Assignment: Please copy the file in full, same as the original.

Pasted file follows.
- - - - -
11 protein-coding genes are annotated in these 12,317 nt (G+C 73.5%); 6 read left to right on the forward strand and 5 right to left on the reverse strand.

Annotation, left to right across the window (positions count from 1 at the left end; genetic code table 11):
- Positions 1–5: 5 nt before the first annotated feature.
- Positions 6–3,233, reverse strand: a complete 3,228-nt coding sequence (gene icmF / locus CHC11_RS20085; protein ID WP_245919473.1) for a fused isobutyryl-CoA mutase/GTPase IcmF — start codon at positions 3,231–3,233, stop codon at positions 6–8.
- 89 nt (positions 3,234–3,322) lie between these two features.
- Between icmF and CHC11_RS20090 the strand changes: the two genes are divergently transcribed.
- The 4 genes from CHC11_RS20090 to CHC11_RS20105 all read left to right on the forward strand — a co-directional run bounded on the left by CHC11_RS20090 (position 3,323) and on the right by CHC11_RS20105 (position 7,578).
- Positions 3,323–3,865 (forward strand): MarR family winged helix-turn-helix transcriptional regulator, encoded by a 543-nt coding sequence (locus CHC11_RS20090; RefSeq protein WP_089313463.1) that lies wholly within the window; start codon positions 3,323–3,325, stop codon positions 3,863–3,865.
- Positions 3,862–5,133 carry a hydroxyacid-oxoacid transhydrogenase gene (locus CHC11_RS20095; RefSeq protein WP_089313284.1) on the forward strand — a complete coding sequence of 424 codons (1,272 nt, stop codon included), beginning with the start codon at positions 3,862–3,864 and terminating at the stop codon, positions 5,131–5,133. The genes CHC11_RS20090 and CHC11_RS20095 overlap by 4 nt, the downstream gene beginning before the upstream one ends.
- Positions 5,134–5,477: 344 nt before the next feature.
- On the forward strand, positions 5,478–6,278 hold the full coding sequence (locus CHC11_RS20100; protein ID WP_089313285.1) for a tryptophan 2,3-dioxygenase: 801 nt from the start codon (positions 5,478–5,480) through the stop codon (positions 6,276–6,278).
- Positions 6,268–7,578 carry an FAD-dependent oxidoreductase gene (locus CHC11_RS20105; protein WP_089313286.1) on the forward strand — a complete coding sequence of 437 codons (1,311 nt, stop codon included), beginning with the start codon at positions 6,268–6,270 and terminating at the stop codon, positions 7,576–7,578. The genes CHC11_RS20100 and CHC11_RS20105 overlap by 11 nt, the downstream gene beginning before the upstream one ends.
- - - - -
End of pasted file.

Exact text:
11 protein-coding genes are annotated in these 12,317 nt (G+C 73.5%); 6 read left to right on the forward strand and 5 right to left on the reverse strand.

Annotation, left to right across the window (positions count from 1 at the left end; genetic code table 11):
- Positions 1–5: 5 nt before the first annotated feature.
- Positions 6–3,233, reverse strand: a complete 3,228-nt coding sequence (gene icmF / locus CHC11_RS20085; protein ID WP_245919473.1) for a fused isobutyryl-CoA mutase/GTPase IcmF — start codon at positions 3,231–3,233, stop codon at positions 6–8.
- 89 nt (positions 3,234–3,322) lie between these two features.
- Between icmF and CHC11_RS20090 the strand changes: the two genes are divergently transcribed.
- The 4 genes from CHC11_RS20090 to CHC11_RS20105 all read left to right on the forward strand — a co-directional run bounded on the left by CHC11_RS20090 (position 3,323) and on the right by CHC11_RS20105 (position 7,578).
- Positions 3,323–3,865 (forward strand): MarR family winged helix-turn-helix transcriptional regulator, encoded by a 543-nt coding sequence (locus CHC11_RS20090; RefSeq protein WP_089313463.1) that lies wholly within the window; start codon positions 3,323–3,325, stop codon positions 3,863–3,865.
- Positions 3,862–5,133 carry a hydroxyacid-oxoacid transhydrogenase gene (locus CHC11_RS20095; RefSeq protein WP_089313284.1) on the forward strand — a complete coding sequence of 424 codons (1,272 nt, stop codon included), beginning with the start codon at positions 3,862–3,864 and terminating at the stop codon, positions 5,131–5,133. The genes CHC11_RS20090 and CHC11_RS20095 overlap by 4 nt, the downstream gene beginning before the upstream one ends.
- Positions 5,134–5,477: 344 nt before the next feature.
- On the forward strand, positions 5,478–6,278 hold the full coding sequence (locus CHC11_RS20100; protein ID WP_089313285.1) for a tryptophan 2,3-dioxygenase: 801 nt from the start codon (positions 5,478–5,480) through the stop codon (positions 6,276–6,278).
- Positions 6,268–7,578 carry an FAD-dependent oxidoreductase gene (locus CHC11_RS20105; protein WP_089313286.1) on the forward strand — a complete coding sequence of 437 codons (1,311 nt, stop codon included), beginning with the start codon at positions 6,268–6,270 and terminating at the stop codon, positions 7,576–7,578. The genes CHC11_RS20100 and CHC11_RS20105 overlap by 11 nt, the downstream gene beginning before the upstream one ends.